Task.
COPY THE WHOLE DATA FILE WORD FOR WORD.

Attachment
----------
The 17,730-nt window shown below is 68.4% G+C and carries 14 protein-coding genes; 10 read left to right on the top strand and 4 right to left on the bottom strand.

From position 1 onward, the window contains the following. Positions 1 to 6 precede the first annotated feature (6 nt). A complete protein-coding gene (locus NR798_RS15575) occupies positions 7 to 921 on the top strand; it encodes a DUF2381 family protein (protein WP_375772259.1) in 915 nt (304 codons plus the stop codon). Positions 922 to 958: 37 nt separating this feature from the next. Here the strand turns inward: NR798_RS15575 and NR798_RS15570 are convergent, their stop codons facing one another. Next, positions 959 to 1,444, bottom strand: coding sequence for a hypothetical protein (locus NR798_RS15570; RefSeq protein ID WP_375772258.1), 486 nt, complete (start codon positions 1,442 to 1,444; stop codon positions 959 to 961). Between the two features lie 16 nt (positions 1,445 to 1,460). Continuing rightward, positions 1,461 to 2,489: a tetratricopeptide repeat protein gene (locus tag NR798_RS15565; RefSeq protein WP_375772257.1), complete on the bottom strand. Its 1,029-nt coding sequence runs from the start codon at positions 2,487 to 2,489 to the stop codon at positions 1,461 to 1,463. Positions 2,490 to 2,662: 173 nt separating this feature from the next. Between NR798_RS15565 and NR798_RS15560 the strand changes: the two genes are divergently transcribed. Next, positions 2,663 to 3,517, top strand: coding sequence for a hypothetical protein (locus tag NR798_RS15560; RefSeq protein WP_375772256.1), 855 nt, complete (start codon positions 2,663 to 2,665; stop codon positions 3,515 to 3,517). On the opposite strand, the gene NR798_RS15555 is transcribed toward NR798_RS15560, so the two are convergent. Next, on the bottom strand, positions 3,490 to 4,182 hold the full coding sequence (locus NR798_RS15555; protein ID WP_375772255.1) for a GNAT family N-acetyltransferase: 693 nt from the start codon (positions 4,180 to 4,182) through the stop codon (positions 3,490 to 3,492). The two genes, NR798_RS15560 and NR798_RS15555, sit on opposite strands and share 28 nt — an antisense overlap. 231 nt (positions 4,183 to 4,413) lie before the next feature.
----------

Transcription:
The 17,730-nt window shown below is 68.4% G+C and carries 14 protein-coding genes; 10 read left to right on the top strand and 4 right to left on the bottom strand.

From position 1 onward, the window contains the following. Positions 1 to 6 precede the first annotated feature (6 nt). A complete protein-coding gene (locus NR798_RS15575) occupies positions 7 to 921 on the top strand; it encodes a DUF2381 family protein (protein WP_375772259.1) in 915 nt (304 codons plus the stop codon). Positions 922 to 958: 37 nt separating this feature from the next. Here the strand turns inward: NR798_RS15575 and NR798_RS15570 are convergent, their stop codons facing one another. Next, positions 959 to 1,444, bottom strand: coding sequence for a hypothetical protein (locus NR798_RS15570; RefSeq protein ID WP_375772258.1), 486 nt, complete (start codon positions 1,442 to 1,444; stop codon positions 959 to 961). Between the two features lie 16 nt (positions 1,445 to 1,460). Continuing rightward, positions 1,461 to 2,489: a tetratricopeptide repeat protein gene (locus tag NR798_RS15565; RefSeq protein WP_375772257.1), complete on the bottom strand. Its 1,029-nt coding sequence runs from the start codon at positions 2,487 to 2,489 to the stop codon at positions 1,461 to 1,463. Positions 2,490 to 2,662: 173 nt separating this feature from the next. Between NR798_RS15565 and NR798_RS15560 the strand changes: the two genes are divergently transcribed. Next, positions 2,663 to 3,517, top strand: coding sequence for a hypothetical protein (locus tag NR798_RS15560; RefSeq protein WP_375772256.1), 855 nt, complete (start codon positions 2,663 to 2,665; stop codon positions 3,515 to 3,517). On the opposite strand, the gene NR798_RS15555 is transcribed toward NR798_RS15560, so the two are convergent. Next, on the bottom strand, positions 3,490 to 4,182 hold the full coding sequence (locus NR798_RS15555; protein ID WP_375772255.1) for a GNAT family N-acetyltransferase: 693 nt from the start codon (positions 4,180 to 4,182) through the stop codon (positions 3,490 to 3,492). The two genes, NR798_RS15560 and NR798_RS15555, sit on opposite strands and share 28 nt — an antisense overlap. 231 nt (positions 4,183 to 4,413) lie before the next feature.